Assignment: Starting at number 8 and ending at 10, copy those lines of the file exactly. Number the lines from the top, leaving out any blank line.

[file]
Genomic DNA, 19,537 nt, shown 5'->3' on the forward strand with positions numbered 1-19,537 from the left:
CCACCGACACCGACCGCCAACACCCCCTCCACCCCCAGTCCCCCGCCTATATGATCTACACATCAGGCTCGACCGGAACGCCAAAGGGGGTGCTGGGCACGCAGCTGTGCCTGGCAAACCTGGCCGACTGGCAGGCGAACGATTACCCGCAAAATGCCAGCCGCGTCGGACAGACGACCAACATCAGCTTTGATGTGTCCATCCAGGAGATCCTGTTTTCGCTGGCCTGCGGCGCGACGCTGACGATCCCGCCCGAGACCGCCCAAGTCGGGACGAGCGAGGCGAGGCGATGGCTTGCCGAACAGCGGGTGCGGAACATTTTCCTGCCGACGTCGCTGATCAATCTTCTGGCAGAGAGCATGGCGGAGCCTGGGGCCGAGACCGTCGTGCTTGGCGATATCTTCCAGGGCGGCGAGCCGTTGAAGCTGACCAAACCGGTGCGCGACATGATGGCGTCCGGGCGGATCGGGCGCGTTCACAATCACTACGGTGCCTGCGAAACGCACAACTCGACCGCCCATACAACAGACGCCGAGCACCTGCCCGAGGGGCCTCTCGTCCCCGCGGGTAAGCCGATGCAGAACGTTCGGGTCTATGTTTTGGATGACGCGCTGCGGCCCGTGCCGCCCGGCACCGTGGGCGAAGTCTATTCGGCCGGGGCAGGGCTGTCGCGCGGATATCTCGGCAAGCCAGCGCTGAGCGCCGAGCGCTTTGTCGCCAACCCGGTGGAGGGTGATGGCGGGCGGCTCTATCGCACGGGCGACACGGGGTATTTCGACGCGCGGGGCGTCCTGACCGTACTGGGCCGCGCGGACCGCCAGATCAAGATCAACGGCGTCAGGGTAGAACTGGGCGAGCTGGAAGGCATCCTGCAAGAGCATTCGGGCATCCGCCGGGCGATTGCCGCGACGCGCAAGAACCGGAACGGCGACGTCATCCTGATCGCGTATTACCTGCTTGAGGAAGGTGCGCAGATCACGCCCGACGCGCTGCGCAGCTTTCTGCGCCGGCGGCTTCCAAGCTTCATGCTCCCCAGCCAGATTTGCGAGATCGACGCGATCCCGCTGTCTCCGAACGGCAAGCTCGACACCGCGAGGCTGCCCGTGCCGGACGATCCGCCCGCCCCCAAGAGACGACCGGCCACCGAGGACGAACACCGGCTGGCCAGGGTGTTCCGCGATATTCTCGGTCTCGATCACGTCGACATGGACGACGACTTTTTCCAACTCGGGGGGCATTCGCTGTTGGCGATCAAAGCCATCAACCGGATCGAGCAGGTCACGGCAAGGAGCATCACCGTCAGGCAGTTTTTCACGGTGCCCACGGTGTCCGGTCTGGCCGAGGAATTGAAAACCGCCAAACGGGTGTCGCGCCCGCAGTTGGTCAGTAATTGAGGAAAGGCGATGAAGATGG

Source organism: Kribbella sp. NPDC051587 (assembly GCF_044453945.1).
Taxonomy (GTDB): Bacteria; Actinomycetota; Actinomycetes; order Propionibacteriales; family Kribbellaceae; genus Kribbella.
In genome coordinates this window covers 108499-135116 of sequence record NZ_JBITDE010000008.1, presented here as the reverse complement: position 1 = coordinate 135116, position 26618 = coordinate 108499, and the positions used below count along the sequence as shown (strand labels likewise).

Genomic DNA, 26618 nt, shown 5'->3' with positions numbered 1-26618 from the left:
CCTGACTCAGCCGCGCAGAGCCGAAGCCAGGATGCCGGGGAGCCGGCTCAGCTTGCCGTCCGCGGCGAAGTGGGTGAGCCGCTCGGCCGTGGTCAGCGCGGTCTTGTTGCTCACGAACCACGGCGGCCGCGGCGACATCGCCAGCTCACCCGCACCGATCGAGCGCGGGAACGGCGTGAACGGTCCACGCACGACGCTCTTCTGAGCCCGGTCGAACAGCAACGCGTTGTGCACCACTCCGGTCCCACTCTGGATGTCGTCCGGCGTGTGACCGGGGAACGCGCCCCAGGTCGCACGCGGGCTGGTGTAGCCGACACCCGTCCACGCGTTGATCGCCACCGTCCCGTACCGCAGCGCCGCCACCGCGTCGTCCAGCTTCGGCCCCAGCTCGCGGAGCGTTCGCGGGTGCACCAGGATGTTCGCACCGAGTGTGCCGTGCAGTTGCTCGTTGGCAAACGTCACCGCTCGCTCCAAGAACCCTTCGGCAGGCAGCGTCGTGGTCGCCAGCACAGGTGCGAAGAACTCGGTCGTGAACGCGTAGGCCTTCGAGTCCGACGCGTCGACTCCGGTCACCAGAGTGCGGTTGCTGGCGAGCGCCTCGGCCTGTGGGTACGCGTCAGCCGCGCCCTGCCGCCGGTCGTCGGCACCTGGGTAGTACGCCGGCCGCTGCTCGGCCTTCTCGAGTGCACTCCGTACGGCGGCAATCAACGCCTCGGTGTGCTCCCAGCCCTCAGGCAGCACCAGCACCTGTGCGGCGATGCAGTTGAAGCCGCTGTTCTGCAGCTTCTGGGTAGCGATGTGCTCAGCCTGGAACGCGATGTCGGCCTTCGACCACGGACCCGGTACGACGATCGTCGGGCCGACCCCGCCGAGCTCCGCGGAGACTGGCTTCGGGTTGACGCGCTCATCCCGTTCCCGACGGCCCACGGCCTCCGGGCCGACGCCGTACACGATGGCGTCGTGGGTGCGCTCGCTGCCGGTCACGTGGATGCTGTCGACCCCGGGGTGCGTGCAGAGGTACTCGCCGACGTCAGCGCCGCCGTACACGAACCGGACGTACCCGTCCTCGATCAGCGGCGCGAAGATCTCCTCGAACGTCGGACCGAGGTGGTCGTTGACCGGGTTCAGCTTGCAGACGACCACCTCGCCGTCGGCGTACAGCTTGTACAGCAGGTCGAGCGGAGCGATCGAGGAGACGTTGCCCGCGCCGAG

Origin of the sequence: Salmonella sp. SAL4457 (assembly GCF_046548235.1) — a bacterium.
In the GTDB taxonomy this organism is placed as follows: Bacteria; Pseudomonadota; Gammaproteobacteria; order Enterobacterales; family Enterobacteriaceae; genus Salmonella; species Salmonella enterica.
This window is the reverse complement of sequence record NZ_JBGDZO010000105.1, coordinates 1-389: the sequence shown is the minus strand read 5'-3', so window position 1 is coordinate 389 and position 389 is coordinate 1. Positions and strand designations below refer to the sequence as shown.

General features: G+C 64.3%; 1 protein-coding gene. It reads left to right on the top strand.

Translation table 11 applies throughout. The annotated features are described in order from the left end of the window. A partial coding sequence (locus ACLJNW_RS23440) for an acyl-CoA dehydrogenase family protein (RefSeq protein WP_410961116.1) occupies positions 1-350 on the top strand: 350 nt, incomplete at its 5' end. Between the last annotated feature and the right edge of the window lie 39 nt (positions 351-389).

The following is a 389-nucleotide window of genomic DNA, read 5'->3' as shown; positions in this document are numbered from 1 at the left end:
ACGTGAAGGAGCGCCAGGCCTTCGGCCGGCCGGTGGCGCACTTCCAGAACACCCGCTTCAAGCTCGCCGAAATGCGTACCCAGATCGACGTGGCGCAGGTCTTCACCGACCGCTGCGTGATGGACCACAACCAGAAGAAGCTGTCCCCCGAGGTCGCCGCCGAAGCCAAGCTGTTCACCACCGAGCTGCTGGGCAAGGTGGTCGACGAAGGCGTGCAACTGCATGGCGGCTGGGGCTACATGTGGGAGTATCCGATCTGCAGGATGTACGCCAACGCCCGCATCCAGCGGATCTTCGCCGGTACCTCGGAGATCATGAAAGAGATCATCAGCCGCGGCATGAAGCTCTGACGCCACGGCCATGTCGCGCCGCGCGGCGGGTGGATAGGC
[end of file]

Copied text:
Origin of the sequence: Salmonella sp. SAL4457 (assembly GCF_046548235.1) — a bacterium.
In the GTDB taxonomy this organism is placed as follows: Bacteria; Pseudomonadota; Gammaproteobacteria; order Enterobacterales; family Enterobacteriaceae; genus Salmonella; species Salmonella enterica.
This window is the reverse complement of sequence record NZ_JBGDZO010000105.1, coordinates 1-389: the sequence shown is the minus strand read 5'-3', so window position 1 is coordinate 389 and position 389 is coordinate 1. Positions and strand designations below refer to the sequence as shown.